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rye whiskey, social hour, tom macy, cocktail, classic cocktail

Whiskey Sour



  • 2 oz bourbon or rye whiskey

  • ¾ lemon juice

  • ¾ oz simple syrup

  • ¼ oz egg white - optional

Combine all ingredients in a shaker, if using egg white, "dry shake” without ice first for about 3 or 4 seconds.  Then add ice and shake again very hard for 8-10 seconds.  Strain into a chilled rocks glass, over fresh cubes. Garnish with an orange half wheel and cherry, aka "cherry flag", if you like.

This cocktail is also great served straight up.

If you make a Whiskey Sour, let me see!  Tag a photo with #socialhourcocktails on Instagram.


The Whiskey Sour gets a bad rap.  At one point during the cocktail golden age at the end of the 19th century it was just about the most popular thing going, but by the end 20th century, it had been reduced to a cloying shadow of its former self, made with sour mix rather than fresh-squeezed juice.  By that point, drinker’s had forgotten, or never knew in the first place, the joys of the original.  Now it's time to jog those memories, and enlightened the others, because when made correctly, the Whiskey Sour stands in the pantheon of all-time greats.  


As far as refreshing whiskey classics go, for my money, it’s only legitimate challenger is the Mint Julep.  As the bartender who made me my first real Whiskey Sour  - which was a revelation early on in my cocktail journey - put it, “it’s a great way to drink brown in the summer.”  (Though I wouldn't limit it to just that.)


There are a few options regarding preparation.  They can be served either up or on the rocks (I lean towards rocks), and the addition of an egg white for a lighter, frothier texture is a pre-prohibition fixture which didn’t survive too far past the 1930s, though many bartenders use them today. I personally like the egg white, but it's up to you.  Finally, while it's not traditional at all, adding a dash of Angostura bitters to a Whiskey Sour is pretty darn awesome.  Just sayin'.

Whiskey Sour Variations

The Whiskey Sour is the foundation on which innumerable cocktails have been built upon.  Here are a few of my favorite members of it’s extended family.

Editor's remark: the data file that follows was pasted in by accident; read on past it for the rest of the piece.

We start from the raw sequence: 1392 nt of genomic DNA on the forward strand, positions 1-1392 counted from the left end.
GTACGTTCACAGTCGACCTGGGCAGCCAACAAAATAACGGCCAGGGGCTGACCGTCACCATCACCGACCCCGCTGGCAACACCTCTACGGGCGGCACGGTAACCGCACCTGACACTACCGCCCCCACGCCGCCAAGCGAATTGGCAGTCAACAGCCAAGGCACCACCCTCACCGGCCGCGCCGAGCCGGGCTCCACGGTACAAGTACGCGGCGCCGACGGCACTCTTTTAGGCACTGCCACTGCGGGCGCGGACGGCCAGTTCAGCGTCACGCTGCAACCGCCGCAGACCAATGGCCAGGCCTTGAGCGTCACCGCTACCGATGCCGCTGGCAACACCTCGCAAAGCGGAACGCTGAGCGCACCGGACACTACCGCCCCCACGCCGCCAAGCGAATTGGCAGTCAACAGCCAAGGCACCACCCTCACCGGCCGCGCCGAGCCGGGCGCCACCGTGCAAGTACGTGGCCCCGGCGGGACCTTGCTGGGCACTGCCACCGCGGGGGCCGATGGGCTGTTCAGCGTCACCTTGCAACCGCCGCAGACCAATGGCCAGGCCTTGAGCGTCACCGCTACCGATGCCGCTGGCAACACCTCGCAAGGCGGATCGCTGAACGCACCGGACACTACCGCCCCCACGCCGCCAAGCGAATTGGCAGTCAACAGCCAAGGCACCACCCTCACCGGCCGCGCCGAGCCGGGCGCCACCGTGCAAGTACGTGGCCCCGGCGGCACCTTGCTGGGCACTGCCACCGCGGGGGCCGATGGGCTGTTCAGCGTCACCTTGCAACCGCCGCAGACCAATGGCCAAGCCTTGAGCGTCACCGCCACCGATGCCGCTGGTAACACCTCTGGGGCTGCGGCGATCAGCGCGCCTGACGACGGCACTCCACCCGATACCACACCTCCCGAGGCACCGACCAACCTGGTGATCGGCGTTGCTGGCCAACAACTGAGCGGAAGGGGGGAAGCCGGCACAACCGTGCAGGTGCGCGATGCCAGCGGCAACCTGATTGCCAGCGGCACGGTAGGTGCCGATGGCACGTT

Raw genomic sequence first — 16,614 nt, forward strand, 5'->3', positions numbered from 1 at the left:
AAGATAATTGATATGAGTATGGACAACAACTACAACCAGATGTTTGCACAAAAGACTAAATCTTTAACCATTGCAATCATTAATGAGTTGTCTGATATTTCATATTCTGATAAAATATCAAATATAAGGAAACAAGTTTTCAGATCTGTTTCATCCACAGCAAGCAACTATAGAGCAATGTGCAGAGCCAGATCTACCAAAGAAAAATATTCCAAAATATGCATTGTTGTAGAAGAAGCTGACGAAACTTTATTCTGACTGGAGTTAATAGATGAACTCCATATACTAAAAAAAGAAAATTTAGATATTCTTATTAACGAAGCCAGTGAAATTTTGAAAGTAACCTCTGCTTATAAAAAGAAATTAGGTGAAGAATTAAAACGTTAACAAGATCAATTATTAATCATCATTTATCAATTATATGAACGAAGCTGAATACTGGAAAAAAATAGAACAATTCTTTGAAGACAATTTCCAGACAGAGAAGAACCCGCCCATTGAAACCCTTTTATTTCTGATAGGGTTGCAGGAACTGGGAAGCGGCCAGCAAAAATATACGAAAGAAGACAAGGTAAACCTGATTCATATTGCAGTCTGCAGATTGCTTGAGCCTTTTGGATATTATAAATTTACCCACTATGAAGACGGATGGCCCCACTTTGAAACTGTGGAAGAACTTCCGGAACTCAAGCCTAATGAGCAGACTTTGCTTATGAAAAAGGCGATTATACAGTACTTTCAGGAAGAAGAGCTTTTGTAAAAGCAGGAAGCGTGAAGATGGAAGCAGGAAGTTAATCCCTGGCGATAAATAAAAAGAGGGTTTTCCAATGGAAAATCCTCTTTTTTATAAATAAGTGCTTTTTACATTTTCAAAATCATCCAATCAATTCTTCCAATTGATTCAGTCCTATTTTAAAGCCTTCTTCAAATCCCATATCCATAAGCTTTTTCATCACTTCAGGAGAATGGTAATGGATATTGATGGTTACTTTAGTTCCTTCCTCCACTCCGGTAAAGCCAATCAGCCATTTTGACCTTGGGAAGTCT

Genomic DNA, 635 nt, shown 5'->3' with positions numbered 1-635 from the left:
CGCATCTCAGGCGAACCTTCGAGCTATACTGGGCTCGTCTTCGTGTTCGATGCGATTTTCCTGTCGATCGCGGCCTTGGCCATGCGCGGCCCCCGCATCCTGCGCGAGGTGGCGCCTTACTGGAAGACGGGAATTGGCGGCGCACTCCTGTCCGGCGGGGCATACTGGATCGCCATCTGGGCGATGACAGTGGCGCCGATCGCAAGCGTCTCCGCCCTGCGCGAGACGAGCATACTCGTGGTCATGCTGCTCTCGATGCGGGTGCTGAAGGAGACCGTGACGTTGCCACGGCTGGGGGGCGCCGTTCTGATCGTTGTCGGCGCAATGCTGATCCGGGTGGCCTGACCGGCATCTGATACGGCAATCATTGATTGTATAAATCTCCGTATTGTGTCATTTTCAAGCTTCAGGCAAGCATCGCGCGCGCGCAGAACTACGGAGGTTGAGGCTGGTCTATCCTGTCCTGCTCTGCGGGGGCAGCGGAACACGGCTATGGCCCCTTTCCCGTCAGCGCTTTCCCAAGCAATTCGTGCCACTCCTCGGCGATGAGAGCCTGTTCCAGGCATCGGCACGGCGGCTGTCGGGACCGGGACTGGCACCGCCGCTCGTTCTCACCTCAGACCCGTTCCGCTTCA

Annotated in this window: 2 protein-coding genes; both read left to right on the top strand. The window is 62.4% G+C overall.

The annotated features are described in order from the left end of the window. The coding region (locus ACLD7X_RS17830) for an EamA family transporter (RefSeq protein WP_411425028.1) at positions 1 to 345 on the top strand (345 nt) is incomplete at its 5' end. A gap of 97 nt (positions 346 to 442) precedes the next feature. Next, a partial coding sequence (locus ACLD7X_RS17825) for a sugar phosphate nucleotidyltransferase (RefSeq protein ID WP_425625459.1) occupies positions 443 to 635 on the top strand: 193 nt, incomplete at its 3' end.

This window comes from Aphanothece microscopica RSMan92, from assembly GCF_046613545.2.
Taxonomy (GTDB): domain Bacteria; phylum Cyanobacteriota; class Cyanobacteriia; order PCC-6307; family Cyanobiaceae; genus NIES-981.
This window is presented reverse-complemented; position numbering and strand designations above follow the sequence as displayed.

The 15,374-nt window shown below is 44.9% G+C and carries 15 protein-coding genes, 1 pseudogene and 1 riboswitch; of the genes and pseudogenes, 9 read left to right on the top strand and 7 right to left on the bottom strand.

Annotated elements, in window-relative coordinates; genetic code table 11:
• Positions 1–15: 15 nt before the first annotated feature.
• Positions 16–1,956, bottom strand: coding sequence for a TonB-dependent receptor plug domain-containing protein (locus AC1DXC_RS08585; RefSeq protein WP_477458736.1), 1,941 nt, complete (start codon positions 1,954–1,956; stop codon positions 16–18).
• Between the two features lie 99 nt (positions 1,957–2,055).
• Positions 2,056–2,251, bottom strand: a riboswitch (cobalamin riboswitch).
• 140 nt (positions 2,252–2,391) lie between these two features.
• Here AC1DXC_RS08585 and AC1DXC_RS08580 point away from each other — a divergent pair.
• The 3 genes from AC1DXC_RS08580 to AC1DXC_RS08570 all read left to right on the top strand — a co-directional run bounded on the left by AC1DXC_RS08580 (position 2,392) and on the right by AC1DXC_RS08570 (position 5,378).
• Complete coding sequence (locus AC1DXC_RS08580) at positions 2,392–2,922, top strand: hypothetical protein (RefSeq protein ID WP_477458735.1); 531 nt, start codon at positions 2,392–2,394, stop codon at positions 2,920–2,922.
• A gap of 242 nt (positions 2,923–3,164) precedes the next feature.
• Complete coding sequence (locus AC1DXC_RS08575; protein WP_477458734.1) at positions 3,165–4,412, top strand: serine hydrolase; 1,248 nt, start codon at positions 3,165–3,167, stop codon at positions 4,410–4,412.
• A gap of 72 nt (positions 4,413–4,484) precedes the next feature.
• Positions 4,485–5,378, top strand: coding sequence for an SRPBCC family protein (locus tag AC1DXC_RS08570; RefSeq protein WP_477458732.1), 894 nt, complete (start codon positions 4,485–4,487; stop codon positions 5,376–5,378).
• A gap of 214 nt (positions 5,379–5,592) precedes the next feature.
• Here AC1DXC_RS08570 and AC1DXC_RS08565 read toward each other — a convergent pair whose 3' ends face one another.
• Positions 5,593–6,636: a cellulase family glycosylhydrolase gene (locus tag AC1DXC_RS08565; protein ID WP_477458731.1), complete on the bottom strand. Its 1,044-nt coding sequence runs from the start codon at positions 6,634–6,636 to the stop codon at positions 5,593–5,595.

New York Sour

Similar to adding egg white, anointing a sour with float of red wine over the top was another common 19th century fixture. In Imbibe! Dave Wondrich quotes a Chicago bartender in 1883 describing the virtues of this as such: “it makes the drink look well and gives it a better taste.”  Indeed.  This version was eventually dubbed the New York Sour, and it has been a mainstay at Clover Club for years, even if it hasn’t always been on the menu.  Ours uses a dash of orange juice, which is nice but not essential.

  • 2 oz rye whiskey

  • ¾ lemon juice

  • ¾ oz simple syrup

  • ¼ oz orange juice - optional

  • ½ oz (or so) red wine for float

Prepare as above and serve in a chilled coupe or martini glass. Before adding the float let the cocktail sit for about 5-10 seconds to let it settle (if you pour right away it’ll sink), then lowly pour the wine over the back of a barspoon, or gently add it a spoonful at a time.  It will rest neatly on top.   

Brown Derby

This is one of the my go to cocktails for people well acquainted with the Whiskey Sour but looking for something outside of the standard rolodex.  While the Brown Derby is clearly a close relative to the sour, it very much has it’s own flavor profile.  I sometimes find it to be a hair sweet so I like to add a teaspoon or so of lemon juice, but that’s up to you.